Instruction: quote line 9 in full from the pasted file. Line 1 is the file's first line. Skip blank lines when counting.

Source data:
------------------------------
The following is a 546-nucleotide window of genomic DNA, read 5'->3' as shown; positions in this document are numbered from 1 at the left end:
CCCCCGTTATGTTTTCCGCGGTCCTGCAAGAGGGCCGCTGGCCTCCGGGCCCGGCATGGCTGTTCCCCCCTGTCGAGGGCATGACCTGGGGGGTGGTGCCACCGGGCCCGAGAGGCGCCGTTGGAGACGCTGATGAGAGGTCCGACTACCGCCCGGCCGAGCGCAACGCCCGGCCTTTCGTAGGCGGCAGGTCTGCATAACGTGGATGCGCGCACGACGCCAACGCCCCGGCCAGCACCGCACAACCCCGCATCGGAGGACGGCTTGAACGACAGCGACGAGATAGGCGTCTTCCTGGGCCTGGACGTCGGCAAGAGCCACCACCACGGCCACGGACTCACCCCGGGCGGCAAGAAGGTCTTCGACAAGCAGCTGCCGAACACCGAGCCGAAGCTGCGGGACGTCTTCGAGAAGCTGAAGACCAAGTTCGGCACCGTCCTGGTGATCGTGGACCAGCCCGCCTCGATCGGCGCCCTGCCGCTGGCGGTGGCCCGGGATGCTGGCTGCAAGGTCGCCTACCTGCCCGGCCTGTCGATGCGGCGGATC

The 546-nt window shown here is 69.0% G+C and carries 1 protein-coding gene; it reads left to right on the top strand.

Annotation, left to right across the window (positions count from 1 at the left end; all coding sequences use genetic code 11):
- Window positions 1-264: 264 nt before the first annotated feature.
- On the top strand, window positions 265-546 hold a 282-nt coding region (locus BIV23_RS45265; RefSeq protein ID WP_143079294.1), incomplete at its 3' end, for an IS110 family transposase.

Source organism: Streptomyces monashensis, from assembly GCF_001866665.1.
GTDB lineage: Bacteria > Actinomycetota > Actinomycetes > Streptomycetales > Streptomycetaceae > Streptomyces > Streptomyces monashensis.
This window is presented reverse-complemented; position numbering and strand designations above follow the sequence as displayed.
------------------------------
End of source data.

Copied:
This window is presented reverse-complemented; position numbering and strand designations above follow the sequence as displayed.